Pump-it-Up: Paying a Premium to Play a Popular Pastime Particular to Korea

Authored by:
Chase E.

Chase E.

    In a foreign country, under the constant threat of becoming stressed or lonely, I think it’s important to keep oneself active and engaged in the new environment. There is a lot to gain from developing a new hobby to really dive into the culture! One of my friends here has taken up archery, which is surprisingly accessible in the entertainment hubs littered across Seoul. Her aim rivals that of Artemis. But while she spends her time drawing arrows, I dance my heart out...kinda.

    Pump-it-Up (referred to as 펌프 in Korean) is an arcade rhythm game originating from Korea. Many Americans are familiar with DDR (Dance Dance Revolution), which is a good point of comparison, but the two are very different. To play, you press four directional arrows and one center button with your feet to the beat of the music.

    I first fell in love with this game back in NYC at a tiny arcade in Manhattan around the Chinatown area. After my restaurant job, I would step into the dimly lit, apartment-sized den, with loud arcade machines of all kinds assaulting my ears. While I waited my turn, I would gawk at the speed and talent of the veteran players. I would pay one dollar for no more than seven minutes of play, which is a serious investment for an undergrad student, but has always been worth it.

    Arcades in Seoul are leagues above those in America. Oftentimes, there are three floors full of crane games, dart boards, racing games, hoop games, air hockey, and my favorite, rhythm games. As an individual with some degree of ADHD, the lights, music and yelling here bring me a sense of calm and control, with there being constant activity and excitement (as counterintuitive as that sounds). I love bringing a friend here to show them all my favorite ways to spend my precious few won, and furthermore connect with them. This is especially true of my native Korean friends.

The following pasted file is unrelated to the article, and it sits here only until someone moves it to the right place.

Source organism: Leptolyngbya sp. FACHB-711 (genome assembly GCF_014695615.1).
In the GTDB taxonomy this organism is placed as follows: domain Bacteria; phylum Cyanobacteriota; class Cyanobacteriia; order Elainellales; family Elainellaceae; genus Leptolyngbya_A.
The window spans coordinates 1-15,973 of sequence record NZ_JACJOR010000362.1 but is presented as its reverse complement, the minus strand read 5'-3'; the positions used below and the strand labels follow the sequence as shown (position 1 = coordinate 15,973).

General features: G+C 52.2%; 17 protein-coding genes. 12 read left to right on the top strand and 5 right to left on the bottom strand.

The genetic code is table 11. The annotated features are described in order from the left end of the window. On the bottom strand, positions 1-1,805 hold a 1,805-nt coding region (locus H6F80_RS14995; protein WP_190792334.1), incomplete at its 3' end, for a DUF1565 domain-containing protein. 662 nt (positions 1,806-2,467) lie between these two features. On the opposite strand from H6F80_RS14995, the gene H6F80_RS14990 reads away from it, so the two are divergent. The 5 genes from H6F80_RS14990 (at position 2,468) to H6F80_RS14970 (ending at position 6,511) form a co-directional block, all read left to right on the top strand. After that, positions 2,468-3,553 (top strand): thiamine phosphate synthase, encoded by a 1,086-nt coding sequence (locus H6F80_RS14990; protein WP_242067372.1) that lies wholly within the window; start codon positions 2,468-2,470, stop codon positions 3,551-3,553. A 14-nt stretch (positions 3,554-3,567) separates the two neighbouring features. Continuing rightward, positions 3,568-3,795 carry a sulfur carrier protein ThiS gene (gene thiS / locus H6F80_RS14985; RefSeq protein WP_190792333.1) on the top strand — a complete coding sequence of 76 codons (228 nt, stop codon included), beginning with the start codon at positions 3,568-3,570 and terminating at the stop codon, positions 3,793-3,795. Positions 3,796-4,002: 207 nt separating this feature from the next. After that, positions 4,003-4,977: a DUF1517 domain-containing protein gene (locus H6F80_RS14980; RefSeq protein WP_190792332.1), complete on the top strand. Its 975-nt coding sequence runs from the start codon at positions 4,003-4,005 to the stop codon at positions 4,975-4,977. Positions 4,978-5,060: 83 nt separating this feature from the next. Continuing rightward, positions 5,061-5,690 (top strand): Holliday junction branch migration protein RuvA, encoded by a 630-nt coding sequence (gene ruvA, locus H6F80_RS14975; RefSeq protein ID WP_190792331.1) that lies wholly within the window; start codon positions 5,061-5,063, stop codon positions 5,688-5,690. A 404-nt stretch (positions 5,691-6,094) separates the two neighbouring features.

Pump-it-Up has a tight-knit, passionate community here. Groups of friends dance it out to see who gets a better score, and crowds gather around the best players late into the night to see if they can pass the hardest songs in the game. Online, there are long forums containing tips, clips and tricks to the game, which get their fair share of views. The hype is real, and as a foreigner trying to immerse myself in the culture, this is an avenue through which I can easily do so. It feels so good to do well on a song and, subsequently, for someone to applaud my performance and say a word or two, and vice versa.

    I may never be a true pro at the game, but that will never stop me from gripping onto the back handlebars and “tryharding” a 200 bpm, difficulty level 15 song while sweating off the, shall I say, *excessive* meal that was definitely worth it. I hope you might one day get the chance to try out the game yourself!

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